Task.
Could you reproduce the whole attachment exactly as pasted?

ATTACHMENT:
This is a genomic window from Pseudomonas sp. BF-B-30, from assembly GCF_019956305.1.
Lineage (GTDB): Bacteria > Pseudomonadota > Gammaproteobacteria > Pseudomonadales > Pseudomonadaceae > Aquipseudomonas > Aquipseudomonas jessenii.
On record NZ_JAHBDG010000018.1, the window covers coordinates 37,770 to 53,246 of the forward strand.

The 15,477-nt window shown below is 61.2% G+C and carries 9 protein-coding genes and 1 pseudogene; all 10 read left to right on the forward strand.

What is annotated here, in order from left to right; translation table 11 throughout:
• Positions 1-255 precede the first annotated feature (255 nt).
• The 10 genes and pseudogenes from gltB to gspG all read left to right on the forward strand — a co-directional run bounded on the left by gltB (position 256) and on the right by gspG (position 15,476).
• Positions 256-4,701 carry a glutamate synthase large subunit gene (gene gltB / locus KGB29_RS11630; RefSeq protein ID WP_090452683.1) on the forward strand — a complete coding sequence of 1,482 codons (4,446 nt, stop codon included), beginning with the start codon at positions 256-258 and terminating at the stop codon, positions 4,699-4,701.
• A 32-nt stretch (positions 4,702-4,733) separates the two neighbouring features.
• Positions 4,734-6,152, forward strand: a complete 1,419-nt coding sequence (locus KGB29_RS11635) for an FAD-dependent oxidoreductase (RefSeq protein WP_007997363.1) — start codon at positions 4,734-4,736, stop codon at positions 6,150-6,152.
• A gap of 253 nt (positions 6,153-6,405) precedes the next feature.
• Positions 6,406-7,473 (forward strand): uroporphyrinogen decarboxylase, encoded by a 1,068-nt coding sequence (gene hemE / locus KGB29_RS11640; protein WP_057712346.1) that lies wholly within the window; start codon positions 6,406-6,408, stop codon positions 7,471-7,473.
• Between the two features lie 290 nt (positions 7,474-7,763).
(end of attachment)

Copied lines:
This is a genomic window from Pseudomonas sp. BF-B-30, from assembly GCF_019956305.1.
Lineage (GTDB): Bacteria > Pseudomonadota > Gammaproteobacteria > Pseudomonadales > Pseudomonadaceae > Aquipseudomonas > Aquipseudomonas jessenii.
On record NZ_JAHBDG010000018.1, the window covers coordinates 37,770 to 53,246 of the forward strand.

The 15,477-nt window shown below is 61.2% G+C and carries 9 protein-coding genes and 1 pseudogene; all 10 read left to right on the forward strand.

What is annotated here, in order from left to right; translation table 11 throughout:
• Positions 1-255 precede the first annotated feature (255 nt).
• The 10 genes and pseudogenes from gltB to gspG all read left to right on the forward strand — a co-directional run bounded on the left by gltB (position 256) and on the right by gspG (position 15,476).
• Positions 256-4,701 carry a glutamate synthase large subunit gene (gene gltB / locus KGB29_RS11630; RefSeq protein ID WP_090452683.1) on the forward strand — a complete coding sequence of 1,482 codons (4,446 nt, stop codon included), beginning with the start codon at positions 256-258 and terminating at the stop codon, positions 4,699-4,701.
• A 32-nt stretch (positions 4,702-4,733) separates the two neighbouring features.
• Positions 4,734-6,152, forward strand: a complete 1,419-nt coding sequence (locus KGB29_RS11635) for an FAD-dependent oxidoreductase (RefSeq protein WP_007997363.1) — start codon at positions 4,734-4,736, stop codon at positions 6,150-6,152.
• A gap of 253 nt (positions 6,153-6,405) precedes the next feature.
• Positions 6,406-7,473 (forward strand): uroporphyrinogen decarboxylase, encoded by a 1,068-nt coding sequence (gene hemE / locus KGB29_RS11640; protein WP_057712346.1) that lies wholly within the window; start codon positions 6,406-6,408, stop codon positions 7,471-7,473.
• Between the two features lie 290 nt (positions 7,474-7,763).